Elephant Sanctuary at Chiang Mai

WP_20160804_14_27_45_ProAfter returning to Chiang Mai we had a day booked at the Elephant Nature Park. We chose this elephant experience because the kids were quite keen on seeing elephants and this one in particular seemed quite ethical.

The sanctuary people picked us up at our hotel and it was an hour drive to their park. During the ride they showed a movie about how mistreated elephants ae in Asia. It was quite a disturbing movie, I think Emma may have cried a bit. I guess it was an ok introduction to what the sanctuary is all about. They buy elephants from people in Thailand, typically ones that are injured or too old or sick to work. In Thailand, elephants are used for logging and for tourists’ enjoyment (circus, painting with their trunks, rides, etc). The movie depicts the elephants needing frequent punishment to keep them inline, and shows them as being extremely mentally disturbed. Good times.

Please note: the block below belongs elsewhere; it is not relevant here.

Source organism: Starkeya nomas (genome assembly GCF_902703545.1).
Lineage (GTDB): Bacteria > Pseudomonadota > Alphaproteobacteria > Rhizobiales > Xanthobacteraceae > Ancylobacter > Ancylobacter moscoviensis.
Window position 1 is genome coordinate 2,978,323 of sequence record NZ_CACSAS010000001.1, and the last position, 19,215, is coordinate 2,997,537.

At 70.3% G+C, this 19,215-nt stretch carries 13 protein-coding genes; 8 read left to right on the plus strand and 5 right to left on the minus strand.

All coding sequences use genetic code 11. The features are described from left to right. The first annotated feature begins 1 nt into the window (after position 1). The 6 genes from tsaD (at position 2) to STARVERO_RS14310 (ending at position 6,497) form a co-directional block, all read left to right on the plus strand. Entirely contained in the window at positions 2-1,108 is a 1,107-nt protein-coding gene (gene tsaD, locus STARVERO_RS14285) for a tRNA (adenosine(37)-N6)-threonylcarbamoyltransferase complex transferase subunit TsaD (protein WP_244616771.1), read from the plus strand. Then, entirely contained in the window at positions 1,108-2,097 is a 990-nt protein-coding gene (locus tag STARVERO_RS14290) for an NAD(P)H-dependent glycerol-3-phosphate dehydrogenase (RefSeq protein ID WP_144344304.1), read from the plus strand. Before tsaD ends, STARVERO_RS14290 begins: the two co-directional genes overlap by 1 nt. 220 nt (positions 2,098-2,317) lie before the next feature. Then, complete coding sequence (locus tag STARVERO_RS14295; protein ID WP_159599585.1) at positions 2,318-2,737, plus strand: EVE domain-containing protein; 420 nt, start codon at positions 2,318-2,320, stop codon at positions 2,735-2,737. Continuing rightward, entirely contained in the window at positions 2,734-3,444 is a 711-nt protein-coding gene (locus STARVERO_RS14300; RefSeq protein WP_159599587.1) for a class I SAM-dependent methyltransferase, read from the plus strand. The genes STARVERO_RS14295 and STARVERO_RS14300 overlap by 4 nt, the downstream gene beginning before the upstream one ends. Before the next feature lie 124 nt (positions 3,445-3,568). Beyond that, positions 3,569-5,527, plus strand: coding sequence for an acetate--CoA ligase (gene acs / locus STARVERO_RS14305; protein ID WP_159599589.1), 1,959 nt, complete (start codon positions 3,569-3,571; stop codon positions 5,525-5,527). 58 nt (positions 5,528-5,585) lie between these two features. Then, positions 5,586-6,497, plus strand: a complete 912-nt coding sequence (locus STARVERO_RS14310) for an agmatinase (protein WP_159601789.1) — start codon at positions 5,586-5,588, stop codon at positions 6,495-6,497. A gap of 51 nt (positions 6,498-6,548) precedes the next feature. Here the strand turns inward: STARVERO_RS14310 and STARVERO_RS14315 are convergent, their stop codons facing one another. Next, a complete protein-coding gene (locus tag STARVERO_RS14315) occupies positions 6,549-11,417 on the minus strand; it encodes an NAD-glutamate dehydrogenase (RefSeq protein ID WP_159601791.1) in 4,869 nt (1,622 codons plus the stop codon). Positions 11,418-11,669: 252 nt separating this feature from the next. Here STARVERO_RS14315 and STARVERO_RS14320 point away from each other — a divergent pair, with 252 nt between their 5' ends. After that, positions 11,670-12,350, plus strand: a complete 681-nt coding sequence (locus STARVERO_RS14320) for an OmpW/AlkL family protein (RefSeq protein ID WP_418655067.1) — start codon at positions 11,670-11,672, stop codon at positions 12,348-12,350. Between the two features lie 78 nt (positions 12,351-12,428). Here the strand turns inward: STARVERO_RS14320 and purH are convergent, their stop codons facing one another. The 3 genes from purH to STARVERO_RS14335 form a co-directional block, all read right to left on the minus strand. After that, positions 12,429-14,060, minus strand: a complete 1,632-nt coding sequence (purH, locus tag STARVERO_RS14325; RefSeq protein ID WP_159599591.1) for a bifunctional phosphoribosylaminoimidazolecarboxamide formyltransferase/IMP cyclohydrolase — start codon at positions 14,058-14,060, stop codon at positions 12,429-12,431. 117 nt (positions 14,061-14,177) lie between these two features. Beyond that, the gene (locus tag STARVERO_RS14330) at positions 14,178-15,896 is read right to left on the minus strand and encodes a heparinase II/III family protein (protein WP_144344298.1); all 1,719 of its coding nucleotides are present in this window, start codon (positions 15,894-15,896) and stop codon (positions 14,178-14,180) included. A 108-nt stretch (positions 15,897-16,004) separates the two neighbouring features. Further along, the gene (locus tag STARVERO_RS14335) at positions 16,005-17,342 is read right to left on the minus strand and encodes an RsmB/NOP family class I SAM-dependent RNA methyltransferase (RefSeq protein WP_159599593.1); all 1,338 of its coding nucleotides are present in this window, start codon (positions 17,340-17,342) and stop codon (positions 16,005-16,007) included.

WP_20160804_14_35_23_ProAt the park we got to feed the elephants, see some baby elephants, and help bath them with water. No riding. I guess it’s not a lot of “activities” but after it was all said and done, it felt very rewarding. Just as our tour was ending, the skies opened up with a bout of monsoon rain. I recommend the Elephant Nature Park.

The next day we left Chiang Mai. It was a nice city and the quieter “old city” made it seem smaller and more intimate. It’s a great place to visit. Coming up next: Ko Samui.


After spending a few days in Chiang Mai, we decided to head out to the hills and spend a couple of days in a small town called Soppong (also called Pang Mapha). There is a well worn backpacking route from CM to Pai to Mae Hong Son, and Soppong is on this route about 1 hour past Pai. Pai has a huge backpacker scene, similar to Khao San road but apparently not many people stop in Soppong.